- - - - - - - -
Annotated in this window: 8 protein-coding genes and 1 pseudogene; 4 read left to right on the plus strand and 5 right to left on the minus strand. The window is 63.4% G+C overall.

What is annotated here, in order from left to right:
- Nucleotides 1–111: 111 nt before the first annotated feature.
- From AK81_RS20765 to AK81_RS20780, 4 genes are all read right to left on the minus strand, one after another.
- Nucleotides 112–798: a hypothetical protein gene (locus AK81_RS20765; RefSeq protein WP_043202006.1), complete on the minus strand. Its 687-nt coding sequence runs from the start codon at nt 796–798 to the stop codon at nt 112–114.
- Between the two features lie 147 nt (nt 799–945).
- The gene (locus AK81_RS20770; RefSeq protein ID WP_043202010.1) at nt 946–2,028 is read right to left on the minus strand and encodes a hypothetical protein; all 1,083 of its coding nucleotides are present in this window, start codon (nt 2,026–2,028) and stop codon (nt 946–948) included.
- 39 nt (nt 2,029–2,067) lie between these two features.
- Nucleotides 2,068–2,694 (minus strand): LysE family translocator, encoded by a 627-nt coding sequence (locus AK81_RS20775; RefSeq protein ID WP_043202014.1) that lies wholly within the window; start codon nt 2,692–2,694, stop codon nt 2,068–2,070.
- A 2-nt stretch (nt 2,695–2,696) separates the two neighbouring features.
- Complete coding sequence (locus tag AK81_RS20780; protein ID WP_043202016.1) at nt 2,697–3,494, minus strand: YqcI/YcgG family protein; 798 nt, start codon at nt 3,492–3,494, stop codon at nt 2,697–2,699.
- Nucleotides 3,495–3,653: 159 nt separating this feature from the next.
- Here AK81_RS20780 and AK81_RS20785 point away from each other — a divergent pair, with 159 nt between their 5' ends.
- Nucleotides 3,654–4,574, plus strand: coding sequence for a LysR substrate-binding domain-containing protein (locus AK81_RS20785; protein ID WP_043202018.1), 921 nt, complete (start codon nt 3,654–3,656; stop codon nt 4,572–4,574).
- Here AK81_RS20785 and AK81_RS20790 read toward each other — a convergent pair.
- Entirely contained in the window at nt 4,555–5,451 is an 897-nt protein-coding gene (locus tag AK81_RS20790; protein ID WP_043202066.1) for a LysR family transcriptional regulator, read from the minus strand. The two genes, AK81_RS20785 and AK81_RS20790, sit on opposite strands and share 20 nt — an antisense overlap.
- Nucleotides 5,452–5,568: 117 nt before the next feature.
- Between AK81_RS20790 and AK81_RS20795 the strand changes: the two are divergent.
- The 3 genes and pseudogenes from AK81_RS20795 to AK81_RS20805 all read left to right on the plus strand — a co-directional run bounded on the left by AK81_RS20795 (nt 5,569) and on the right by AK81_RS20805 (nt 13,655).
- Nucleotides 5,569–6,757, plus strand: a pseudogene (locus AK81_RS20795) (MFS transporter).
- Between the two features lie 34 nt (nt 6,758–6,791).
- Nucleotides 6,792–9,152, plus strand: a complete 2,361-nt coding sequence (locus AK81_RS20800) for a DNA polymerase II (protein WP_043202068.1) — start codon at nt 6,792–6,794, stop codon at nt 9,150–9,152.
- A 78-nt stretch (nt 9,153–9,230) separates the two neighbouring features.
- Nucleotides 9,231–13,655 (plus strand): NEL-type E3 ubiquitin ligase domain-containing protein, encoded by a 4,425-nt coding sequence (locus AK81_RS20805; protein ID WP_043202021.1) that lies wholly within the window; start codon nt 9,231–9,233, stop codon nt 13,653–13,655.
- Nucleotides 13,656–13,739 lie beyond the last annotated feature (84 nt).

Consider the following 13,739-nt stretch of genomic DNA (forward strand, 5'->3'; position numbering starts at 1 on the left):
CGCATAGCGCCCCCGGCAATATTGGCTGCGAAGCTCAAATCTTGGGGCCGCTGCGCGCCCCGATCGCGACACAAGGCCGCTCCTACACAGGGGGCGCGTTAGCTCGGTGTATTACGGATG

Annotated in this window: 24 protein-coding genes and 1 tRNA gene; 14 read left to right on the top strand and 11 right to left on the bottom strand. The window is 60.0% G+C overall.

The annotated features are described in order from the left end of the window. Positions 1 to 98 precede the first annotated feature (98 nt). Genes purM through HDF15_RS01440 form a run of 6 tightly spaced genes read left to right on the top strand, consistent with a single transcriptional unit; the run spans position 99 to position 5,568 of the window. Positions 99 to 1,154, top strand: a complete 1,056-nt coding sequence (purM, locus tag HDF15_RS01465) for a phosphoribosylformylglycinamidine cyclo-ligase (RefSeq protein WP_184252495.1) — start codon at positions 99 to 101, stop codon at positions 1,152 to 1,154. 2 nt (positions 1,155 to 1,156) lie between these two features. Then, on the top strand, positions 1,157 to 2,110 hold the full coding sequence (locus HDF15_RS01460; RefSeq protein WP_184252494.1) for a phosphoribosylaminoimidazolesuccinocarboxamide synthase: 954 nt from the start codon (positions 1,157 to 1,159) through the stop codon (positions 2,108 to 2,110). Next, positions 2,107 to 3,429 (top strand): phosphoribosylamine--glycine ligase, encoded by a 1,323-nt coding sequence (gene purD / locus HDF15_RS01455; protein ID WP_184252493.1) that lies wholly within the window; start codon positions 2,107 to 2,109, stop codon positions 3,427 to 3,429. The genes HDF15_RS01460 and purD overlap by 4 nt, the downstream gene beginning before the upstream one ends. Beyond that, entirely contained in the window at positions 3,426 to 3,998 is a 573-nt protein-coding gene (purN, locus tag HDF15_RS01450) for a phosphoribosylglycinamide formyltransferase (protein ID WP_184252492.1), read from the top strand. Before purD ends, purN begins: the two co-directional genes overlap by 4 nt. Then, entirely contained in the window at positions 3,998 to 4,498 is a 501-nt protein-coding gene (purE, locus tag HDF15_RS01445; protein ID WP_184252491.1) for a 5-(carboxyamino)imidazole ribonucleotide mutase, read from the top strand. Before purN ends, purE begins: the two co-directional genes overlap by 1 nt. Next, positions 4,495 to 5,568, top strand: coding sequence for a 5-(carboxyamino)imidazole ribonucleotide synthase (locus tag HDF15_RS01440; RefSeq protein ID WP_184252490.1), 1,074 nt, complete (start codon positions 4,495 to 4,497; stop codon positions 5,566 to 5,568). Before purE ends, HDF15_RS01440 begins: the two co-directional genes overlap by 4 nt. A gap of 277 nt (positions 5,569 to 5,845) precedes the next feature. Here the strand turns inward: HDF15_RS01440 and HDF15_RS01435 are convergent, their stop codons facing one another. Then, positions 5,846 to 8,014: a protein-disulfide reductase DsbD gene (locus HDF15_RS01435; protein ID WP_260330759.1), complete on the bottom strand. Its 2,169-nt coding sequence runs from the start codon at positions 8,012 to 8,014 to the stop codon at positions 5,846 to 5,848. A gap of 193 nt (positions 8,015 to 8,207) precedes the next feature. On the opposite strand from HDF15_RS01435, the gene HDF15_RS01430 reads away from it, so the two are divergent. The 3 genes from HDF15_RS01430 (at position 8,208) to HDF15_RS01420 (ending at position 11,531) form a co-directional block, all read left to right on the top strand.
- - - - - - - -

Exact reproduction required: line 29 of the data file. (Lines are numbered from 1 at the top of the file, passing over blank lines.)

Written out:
The annotated features are described in order from the left end of the window. Positions 1 to 98 precede the first annotated feature (98 nt). Genes purM through HDF15_RS01440 form a run of 6 tightly spaced genes read left to right on the top strand, consistent with a single transcriptional unit; the run spans position 99 to position 5,568 of the window. Positions 99 to 1,154, top strand: a complete 1,056-nt coding sequence (purM, locus tag HDF15_RS01465) for a phosphoribosylformylglycinamidine cyclo-ligase (RefSeq protein WP_184252495.1) — start codon at positions 99 to 101, stop codon at positions 1,152 to 1,154. 2 nt (positions 1,155 to 1,156) lie between these two features. Then, on the top strand, positions 1,157 to 2,110 hold the full coding sequence (locus HDF15_RS01460; RefSeq protein WP_184252494.1) for a phosphoribosylaminoimidazolesuccinocarboxamide synthase: 954 nt from the start codon (positions 1,157 to 1,159) through the stop codon (positions 2,108 to 2,110). Next, positions 2,107 to 3,429 (top strand): phosphoribosylamine--glycine ligase, encoded by a 1,323-nt coding sequence (gene purD / locus HDF15_RS01455; protein ID WP_184252493.1) that lies wholly within the window; start codon positions 2,107 to 2,109, stop codon positions 3,427 to 3,429. The genes HDF15_RS01460 and purD overlap by 4 nt, the downstream gene beginning before the upstream one ends. Beyond that, entirely contained in the window at positions 3,426 to 3,998 is a 573-nt protein-coding gene (purN, locus tag HDF15_RS01450) for a phosphoribosylglycinamide formyltransferase (protein ID WP_184252492.1), read from the top strand. Before purD ends, purN begins: the two co-directional genes overlap by 4 nt. Then, entirely contained in the window at positions 3,998 to 4,498 is a 501-nt protein-coding gene (purE, locus tag HDF15_RS01445; protein ID WP_184252491.1) for a 5-(carboxyamino)imidazole ribonucleotide mutase, read from the top strand. Before purN ends, purE begins: the two co-directional genes overlap by 1 nt. Next, positions 4,495 to 5,568, top strand: coding sequence for a 5-(carboxyamino)imidazole ribonucleotide synthase (locus tag HDF15_RS01440; RefSeq protein ID WP_184252490.1), 1,074 nt, complete (start codon positions 4,495 to 4,497; stop codon positions 5,566 to 5,568). Before purE ends, HDF15_RS01440 begins: the two co-directional genes overlap by 4 nt. A gap of 277 nt (positions 5,569 to 5,845) precedes the next feature. Here the strand turns inward: HDF15_RS01440 and HDF15_RS01435 are convergent, their stop codons facing one another. Then, positions 5,846 to 8,014: a protein-disulfide reductase DsbD gene (locus HDF15_RS01435; protein ID WP_260330759.1), complete on the bottom strand. Its 2,169-nt coding sequence runs from the start codon at positions 8,012 to 8,014 to the stop codon at positions 5,846 to 5,848. A gap of 193 nt (positions 8,015 to 8,207) precedes the next feature. On the opposite strand from HDF15_RS01435, the gene HDF15_RS01430 reads away from it, so the two are divergent. The 3 genes from HDF15_RS01430 (at position 8,208) to HDF15_RS01420 (ending at position 11,531) form a co-directional block, all read left to right on the top strand.